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40 in 40: Sam Haggerty believes in America

But he’s gotta do what he’s gotta do

Sam Haggerty waves to the crowd during a game against Atlanta
A friend should always underestimate your virtues and an enemy overestimate your faults
Photo by Steph Chambers/Getty Images

The Godfather opens with the line, “I believe in America.” Then the next eight hours and 59 minutes of the trilogy explore the unsaid “but” at the end of that sentence. Like me, you might be turned off by stories that glorify the mafia, violence, and toxic notions of masculinity. But bear with me because The Godfather isn’t that. Like Julio Rodríguez, it’s one of those rare things in life that actually lives up to its reputation. Rather than focus on the simplicity of good guys and bad guys, G-Men and thugs with guns, Mario Puzo and Francis Ford Coppola turned the traditional gangster story on its head, fascinated by why someone would turn to power structures that lie outside legitimate society. And they tell you the answer at the very beginning.

That first scene opens on the face of Amerigo Bonasera. We learn that he has come to Don Corleone to ask for a favor. His daughter was mercilessly beaten by her boyfriend and her boyfriend’s friend for “keeping her honor” when they tried to force themselves on her.

He begins his story saying “I believe in America. America has made my fortune. And I raised my daughter in the American fashion.” He tells the Don that after his daughter’s attack, “I went to the police, like a good American.” But the judge sentenced the men to three years in prison and suspended their sentence, meaning that “they went free that same day.” “I stood in the courtroom like a fool,” Bonasera continues. “I said to my wife, ‘For justice, we must go to Don Corleone.’”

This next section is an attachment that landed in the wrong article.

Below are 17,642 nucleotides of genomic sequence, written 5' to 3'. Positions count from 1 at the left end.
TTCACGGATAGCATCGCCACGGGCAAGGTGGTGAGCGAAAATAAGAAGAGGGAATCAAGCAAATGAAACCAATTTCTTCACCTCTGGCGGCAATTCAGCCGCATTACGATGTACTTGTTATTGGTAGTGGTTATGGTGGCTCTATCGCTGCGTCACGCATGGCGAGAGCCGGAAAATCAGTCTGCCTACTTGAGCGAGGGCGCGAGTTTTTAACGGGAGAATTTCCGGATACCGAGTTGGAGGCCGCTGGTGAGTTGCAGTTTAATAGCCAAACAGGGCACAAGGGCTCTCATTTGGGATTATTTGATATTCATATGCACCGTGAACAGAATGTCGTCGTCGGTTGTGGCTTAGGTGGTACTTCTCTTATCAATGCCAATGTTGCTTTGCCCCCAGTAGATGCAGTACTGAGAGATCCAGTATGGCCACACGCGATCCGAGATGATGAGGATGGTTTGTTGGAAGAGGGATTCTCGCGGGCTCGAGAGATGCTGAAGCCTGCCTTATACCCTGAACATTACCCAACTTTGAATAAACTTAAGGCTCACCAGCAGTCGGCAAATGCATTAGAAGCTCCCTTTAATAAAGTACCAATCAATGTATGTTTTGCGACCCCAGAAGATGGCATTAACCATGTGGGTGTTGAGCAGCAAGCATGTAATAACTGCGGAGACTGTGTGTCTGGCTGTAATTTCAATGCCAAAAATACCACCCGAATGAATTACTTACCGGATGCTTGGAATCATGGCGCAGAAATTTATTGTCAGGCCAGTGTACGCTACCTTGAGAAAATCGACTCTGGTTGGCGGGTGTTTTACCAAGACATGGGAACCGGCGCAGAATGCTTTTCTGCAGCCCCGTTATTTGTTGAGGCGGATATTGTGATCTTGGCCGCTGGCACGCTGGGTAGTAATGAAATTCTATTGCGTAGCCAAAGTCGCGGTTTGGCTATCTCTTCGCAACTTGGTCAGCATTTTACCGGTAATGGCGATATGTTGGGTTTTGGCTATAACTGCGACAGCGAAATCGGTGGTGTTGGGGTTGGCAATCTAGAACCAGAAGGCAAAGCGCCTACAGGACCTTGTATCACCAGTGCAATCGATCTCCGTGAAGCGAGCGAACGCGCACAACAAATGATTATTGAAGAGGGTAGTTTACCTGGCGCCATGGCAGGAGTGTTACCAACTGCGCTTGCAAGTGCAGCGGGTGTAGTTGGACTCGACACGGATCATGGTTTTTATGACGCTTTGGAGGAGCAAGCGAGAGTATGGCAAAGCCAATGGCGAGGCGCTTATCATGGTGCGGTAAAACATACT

In just the first monologue, we’re given a central theme: when legitimate institutions betray people, they’ll take matters into their own hands. We eventually learn that this is how Don Corleone came to power in the first place, and we see that idea refracted and reflected in his sons, especially Michael and Fredo. In that way, it’s an underdog story. Which brings me to Sam Haggerty.

Sam Haggerty against a night sky Photo by Steph Chambers/Getty Images

Cleveland’s 24th-round pick out of UNM in 2015, Sam Haggerty was slated to become organizational filler. FanGraphs’ last prospect report on him, from 2019, gives him a 30 hit and 20 game power. If Covering the Corner even bothered to give him a post-draft write-up, I can’t find it. In the minors, he did manage to routinely put up passable offensive numbers while being a little old for each level. The two things he’s always had going for him have been his eye for the strike zone and his speed, which propped up his BABIP and helped him steal 113 bases in 408 minor-league games through 2019.

All that stealing is what eventually got him a call up: Nine of his first ten MLB appearances came as a pinch-runner. Like Bonasera or the Corleones, he had to resort to crime to get what he wanted.

So it’s appropriate that Haggerty uses the theme music from The Godfather as his walkup music. Nino Rota’s score, which somehow charted at number 66 on the Billboard Hot 100, is always jarring to hear after the Daddy Yankee and Jason Aldean that usually blast over the PA, but it makes perfect sense for Haggerty.

He may have clawed his way onto the roster without the conventional hitters’ resume, but once he got his foot in the door, he pivoted to staying on the roster through more socially acceptable means than theft. In 2020, he put up a league-average 101 wRC+ (along with inspiring our own Anders Jorstad’s biggest contribution to society). In his injury-shortened follow-up in 2021, Haggerty proved he had more power than the reports suggested, becoming just the second Mariner to hit a ball onto Eutaw Street.